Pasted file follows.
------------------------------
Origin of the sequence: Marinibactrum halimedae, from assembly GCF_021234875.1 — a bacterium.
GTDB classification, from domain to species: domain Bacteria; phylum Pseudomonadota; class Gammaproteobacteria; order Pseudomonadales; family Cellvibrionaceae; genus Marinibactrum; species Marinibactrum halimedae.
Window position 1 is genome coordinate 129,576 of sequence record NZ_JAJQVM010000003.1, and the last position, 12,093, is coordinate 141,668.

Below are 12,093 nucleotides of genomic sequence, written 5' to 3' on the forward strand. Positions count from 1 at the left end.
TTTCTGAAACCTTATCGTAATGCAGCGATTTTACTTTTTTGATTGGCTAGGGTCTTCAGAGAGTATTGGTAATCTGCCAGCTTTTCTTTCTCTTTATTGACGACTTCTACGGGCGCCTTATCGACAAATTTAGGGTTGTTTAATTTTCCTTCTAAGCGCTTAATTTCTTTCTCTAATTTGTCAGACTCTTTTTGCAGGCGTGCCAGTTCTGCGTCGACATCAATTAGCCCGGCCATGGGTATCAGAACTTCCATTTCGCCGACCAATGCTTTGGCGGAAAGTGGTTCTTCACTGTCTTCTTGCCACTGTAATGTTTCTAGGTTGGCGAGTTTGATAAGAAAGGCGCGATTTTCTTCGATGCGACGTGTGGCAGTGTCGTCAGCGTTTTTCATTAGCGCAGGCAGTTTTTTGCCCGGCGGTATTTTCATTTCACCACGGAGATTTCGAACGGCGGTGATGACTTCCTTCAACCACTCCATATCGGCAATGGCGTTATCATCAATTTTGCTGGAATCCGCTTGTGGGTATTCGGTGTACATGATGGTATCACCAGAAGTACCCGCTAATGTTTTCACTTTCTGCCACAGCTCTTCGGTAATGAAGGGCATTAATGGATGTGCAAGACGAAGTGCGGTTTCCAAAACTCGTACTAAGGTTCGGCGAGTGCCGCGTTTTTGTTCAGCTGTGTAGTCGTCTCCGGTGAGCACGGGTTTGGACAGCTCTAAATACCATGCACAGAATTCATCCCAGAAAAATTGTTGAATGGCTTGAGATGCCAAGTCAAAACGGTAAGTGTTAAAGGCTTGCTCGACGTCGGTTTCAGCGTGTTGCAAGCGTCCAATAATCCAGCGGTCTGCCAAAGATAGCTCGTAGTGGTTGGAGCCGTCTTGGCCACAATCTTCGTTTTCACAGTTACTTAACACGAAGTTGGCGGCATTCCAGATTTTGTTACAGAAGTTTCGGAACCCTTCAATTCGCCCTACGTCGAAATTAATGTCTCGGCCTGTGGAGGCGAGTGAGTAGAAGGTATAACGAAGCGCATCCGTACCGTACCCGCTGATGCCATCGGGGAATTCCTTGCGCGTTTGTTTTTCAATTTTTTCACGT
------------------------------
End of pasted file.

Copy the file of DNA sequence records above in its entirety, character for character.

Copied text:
Origin of the sequence: Marinibactrum halimedae, from assembly GCF_021234875.1 — a bacterium.
GTDB classification, from domain to species: domain Bacteria; phylum Pseudomonadota; class Gammaproteobacteria; order Pseudomonadales; family Cellvibrionaceae; genus Marinibactrum; species Marinibactrum halimedae.
Window position 1 is genome coordinate 129,576 of sequence record NZ_JAJQVM010000003.1, and the last position, 12,093, is coordinate 141,668.

Below are 12,093 nucleotides of genomic sequence, written 5' to 3' on the forward strand. Positions count from 1 at the left end.
TTTCTGAAACCTTATCGTAATGCAGCGATTTTACTTTTTTGATTGGCTAGGGTCTTCAGAGAGTATTGGTAATCTGCCAGCTTTTCTTTCTCTTTATTGACGACTTCTACGGGCGCCTTATCGACAAATTTAGGGTTGTTTAATTTTCCTTCTAAGCGCTTAATTTCTTTCTCTAATTTGTCAGACTCTTTTTGCAGGCGTGCCAGTTCTGCGTCGACATCAATTAGCCCGGCCATGGGTATCAGAACTTCCATTTCGCCGACCAATGCTTTGGCGGAAAGTGGTTCTTCACTGTCTTCTTGCCACTGTAATGTTTCTAGGTTGGCGAGTTTGATAAGAAAGGCGCGATTTTCTTCGATGCGACGTGTGGCAGTGTCGTCAGCGTTTTTCATTAGCGCAGGCAGTTTTTTGCCCGGCGGTATTTTCATTTCACCACGGAGATTTCGAACGGCGGTGATGACTTCCTTCAACCACTCCATATCGGCAATGGCGTTATCATCAATTTTGCTGGAATCCGCTTGTGGGTATTCGGTGTACATGATGGTATCACCAGAAGTACCCGCTAATGTTTTCACTTTCTGCCACAGCTCTTCGGTAATGAAGGGCATTAATGGATGTGCAAGACGAAGTGCGGTTTCCAAAACTCGTACTAAGGTTCGGCGAGTGCCGCGTTTTTGTTCAGCTGTGTAGTCGTCTCCGGTGAGCACGGGTTTGGACAGCTCTAAATACCATGCACAGAATTCATCCCAGAAAAATTGTTGAATGGCTTGAGATGCCAAGTCAAAACGGTAAGTGTTAAAGGCTTGCTCGACGTCGGTTTCAGCGTGTTGCAAGCGTCCAATAATCCAGCGGTCTGCCAAAGATAGCTCGTAGTGGTTGGAGCCGTCTTGGCCACAATCTTCGTTTTCACAGTTACTTAACACGAAGTTGGCGGCATTCCAGATTTTGTTACAGAAGTTTCGGAACCCTTCAATTCGCCCTACGTCGAAATTAATGTCTCGGCCTGTGGAGGCGAGTGAGTAGAAGGTATAACGAAGCGCATCCGTACCGTACCCGCTGATGCCATCGGGGAATTCCTTGCGCGTTTGTTTTTCAATTTTTTCACGT